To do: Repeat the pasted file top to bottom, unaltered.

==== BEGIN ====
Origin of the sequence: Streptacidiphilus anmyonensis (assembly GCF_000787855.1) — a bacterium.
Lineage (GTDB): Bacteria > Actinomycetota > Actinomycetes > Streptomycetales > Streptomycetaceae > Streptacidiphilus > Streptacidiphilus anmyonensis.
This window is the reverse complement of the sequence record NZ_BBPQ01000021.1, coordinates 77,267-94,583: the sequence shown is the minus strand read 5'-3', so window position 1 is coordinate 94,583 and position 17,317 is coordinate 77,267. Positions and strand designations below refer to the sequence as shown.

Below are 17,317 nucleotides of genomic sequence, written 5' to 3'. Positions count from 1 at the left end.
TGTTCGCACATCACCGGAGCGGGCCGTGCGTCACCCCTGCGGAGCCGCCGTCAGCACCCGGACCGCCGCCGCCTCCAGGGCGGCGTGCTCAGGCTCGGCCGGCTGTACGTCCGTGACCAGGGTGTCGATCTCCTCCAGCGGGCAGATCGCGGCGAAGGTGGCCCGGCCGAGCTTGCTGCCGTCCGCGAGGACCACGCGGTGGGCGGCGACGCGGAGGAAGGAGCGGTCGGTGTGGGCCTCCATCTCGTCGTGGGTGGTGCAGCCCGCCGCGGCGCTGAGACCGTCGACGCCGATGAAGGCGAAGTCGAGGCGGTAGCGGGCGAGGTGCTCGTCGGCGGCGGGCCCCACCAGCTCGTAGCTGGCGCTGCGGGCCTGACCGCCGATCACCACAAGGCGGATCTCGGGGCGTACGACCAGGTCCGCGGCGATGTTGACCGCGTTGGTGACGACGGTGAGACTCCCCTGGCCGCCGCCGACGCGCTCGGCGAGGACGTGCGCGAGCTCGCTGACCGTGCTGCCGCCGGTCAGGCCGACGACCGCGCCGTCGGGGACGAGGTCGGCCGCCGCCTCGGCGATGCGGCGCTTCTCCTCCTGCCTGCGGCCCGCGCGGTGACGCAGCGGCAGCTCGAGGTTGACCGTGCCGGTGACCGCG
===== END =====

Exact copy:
Origin of the sequence: Streptacidiphilus anmyonensis (assembly GCF_000787855.1) — a bacterium.
Lineage (GTDB): Bacteria > Actinomycetota > Actinomycetes > Streptomycetales > Streptomycetaceae > Streptacidiphilus > Streptacidiphilus anmyonensis.
This window is the reverse complement of the sequence record NZ_BBPQ01000021.1, coordinates 77,267-94,583: the sequence shown is the minus strand read 5'-3', so window position 1 is coordinate 94,583 and position 17,317 is coordinate 77,267. Positions and strand designations below refer to the sequence as shown.

Below are 17,317 nucleotides of genomic sequence, written 5' to 3'. Positions count from 1 at the left end.
TGTTCGCACATCACCGGAGCGGGCCGTGCGTCACCCCTGCGGAGCCGCCGTCAGCACCCGGACCGCCGCCGCCTCCAGGGCGGCGTGCTCAGGCTCGGCCGGCTGTACGTCCGTGACCAGGGTGTCGATCTCCTCCAGCGGGCAGATCGCGGCGAAGGTGGCCCGGCCGAGCTTGCTGCCGTCCGCGAGGACCACGCGGTGGGCGGCGACGCGGAGGAAGGAGCGGTCGGTGTGGGCCTCCATCTCGTCGTGGGTGGTGCAGCCCGCCGCGGCGCTGAGACCGTCGACGCCGATGAAGGCGAAGTCGAGGCGGTAGCGGGCGAGGTGCTCGTCGGCGGCGGGCCCCACCAGCTCGTAGCTGGCGCTGCGGGCCTGACCGCCGATCACCACAAGGCGGATCTCGGGGCGTACGACCAGGTCCGCGGCGATGTTGACCGCGTTGGTGACGACGGTGAGACTCCCCTGGCCGCCGCCGACGCGCTCGGCGAGGACGTGCGCGAGCTCGCTGACCGTGCTGCCGCCGGTCAGGCCGACGACCGCGCCGTCGGGGACGAGGTCGGCCGCCGCCTCGGCGATGCGGCGCTTCTCCTCCTGCCTGCGGCCCGCGCGGTGACGCAGCGGCAGCTCGAGGTTGACCGTGCCGGTGACCGCG